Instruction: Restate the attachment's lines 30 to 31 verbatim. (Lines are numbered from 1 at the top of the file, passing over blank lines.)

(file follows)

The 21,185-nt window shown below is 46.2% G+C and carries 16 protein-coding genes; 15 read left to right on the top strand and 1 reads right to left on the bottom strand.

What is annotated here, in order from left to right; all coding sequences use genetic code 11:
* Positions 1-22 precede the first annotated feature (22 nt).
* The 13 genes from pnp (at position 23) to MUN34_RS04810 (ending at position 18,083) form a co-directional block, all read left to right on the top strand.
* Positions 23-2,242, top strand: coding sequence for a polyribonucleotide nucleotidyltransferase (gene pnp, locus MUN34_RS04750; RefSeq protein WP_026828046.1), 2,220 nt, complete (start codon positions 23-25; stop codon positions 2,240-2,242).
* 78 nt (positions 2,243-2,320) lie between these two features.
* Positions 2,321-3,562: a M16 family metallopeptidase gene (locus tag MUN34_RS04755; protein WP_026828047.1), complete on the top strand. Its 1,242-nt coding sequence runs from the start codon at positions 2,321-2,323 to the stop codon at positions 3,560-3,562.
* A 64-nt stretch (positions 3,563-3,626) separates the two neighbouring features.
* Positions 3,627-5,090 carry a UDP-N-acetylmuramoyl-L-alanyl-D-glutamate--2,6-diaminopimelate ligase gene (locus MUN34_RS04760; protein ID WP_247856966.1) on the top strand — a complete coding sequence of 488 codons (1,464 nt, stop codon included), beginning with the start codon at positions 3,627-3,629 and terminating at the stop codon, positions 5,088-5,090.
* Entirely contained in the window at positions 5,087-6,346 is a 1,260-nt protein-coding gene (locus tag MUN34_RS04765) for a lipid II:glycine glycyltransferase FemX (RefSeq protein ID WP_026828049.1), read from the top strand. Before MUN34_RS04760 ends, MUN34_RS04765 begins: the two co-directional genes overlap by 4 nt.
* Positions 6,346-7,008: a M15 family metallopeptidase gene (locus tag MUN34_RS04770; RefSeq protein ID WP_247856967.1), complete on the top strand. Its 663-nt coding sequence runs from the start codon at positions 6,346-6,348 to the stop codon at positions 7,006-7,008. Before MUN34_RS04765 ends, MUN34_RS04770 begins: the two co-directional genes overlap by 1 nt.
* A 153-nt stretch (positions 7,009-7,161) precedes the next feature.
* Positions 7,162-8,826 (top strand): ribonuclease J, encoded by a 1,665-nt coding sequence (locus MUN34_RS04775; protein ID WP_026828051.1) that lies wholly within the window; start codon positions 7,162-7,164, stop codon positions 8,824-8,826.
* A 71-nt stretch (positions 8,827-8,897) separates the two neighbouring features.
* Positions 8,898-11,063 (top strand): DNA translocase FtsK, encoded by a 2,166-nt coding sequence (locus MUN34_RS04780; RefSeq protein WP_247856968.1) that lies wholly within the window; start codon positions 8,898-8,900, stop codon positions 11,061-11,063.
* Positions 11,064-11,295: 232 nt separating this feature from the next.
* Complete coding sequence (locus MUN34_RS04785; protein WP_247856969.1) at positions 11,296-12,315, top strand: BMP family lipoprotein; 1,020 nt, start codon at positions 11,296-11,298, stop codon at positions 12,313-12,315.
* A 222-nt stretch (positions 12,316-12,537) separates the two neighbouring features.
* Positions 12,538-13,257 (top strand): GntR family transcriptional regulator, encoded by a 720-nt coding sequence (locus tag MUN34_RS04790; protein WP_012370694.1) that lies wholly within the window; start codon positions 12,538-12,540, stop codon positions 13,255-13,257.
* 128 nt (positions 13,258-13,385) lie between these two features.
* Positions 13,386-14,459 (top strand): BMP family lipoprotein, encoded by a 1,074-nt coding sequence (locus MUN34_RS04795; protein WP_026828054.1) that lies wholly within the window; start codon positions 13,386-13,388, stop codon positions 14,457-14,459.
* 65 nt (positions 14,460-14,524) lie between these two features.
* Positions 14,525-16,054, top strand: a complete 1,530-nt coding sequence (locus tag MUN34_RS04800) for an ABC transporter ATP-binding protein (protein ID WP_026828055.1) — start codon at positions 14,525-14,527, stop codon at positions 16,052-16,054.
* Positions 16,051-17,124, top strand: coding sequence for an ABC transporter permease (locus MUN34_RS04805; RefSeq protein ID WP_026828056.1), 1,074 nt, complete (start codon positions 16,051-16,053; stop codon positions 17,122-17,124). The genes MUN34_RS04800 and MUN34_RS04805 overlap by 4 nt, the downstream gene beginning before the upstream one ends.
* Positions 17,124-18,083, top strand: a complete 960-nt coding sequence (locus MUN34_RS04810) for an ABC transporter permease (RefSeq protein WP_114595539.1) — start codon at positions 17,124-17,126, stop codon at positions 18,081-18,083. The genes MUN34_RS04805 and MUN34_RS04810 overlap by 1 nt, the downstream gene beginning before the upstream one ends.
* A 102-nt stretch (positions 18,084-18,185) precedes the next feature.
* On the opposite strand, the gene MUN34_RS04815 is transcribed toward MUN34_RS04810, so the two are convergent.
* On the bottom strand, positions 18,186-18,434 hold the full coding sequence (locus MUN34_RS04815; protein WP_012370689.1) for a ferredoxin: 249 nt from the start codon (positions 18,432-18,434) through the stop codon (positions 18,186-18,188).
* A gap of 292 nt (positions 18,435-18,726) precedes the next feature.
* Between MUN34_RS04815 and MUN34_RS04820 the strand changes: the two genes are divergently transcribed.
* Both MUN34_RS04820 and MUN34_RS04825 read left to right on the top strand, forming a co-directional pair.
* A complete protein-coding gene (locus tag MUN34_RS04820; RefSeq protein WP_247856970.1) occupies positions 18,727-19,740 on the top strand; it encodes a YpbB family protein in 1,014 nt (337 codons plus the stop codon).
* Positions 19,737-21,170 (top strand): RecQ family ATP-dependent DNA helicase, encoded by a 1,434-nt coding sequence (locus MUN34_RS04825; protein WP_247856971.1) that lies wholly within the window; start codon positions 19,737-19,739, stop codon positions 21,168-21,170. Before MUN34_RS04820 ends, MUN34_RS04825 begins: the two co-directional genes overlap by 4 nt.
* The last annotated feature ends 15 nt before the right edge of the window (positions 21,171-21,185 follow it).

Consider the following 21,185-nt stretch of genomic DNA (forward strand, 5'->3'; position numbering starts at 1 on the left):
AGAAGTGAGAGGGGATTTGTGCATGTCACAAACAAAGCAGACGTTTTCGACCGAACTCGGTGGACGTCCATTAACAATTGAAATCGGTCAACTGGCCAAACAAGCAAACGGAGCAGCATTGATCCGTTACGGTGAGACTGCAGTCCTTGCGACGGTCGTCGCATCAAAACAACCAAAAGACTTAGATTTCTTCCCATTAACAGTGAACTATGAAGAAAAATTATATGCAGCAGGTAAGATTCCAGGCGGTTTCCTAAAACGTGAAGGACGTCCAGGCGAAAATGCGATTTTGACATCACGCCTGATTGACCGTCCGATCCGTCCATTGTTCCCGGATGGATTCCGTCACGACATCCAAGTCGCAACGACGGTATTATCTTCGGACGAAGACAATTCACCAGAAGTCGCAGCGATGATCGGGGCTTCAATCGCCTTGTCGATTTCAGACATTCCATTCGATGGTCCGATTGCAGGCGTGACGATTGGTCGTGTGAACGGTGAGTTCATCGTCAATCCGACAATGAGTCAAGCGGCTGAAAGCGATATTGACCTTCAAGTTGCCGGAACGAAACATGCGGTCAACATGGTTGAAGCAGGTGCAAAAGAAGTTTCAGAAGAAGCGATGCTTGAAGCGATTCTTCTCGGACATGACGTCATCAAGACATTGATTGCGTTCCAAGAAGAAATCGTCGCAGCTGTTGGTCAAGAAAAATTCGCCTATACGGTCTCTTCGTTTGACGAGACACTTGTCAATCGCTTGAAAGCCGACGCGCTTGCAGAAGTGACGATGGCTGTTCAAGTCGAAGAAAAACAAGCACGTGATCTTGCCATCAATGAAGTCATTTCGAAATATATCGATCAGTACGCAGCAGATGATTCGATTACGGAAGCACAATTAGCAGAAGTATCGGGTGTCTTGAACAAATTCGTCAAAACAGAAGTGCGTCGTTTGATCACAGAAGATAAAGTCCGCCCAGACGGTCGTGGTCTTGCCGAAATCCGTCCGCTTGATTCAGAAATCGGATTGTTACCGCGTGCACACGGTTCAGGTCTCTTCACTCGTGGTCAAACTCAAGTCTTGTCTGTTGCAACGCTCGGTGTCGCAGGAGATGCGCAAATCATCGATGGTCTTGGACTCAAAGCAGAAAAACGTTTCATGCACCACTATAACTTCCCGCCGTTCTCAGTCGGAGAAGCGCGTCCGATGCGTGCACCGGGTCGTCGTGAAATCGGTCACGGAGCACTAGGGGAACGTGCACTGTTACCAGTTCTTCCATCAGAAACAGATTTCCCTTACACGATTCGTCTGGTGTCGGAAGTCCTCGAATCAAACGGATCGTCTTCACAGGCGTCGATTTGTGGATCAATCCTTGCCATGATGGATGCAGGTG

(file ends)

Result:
* Between MUN34_RS04815 and MUN34_RS04820 the strand changes: the two genes are divergently transcribed.
* Both MUN34_RS04820 and MUN34_RS04825 read left to right on the top strand, forming a co-directional pair.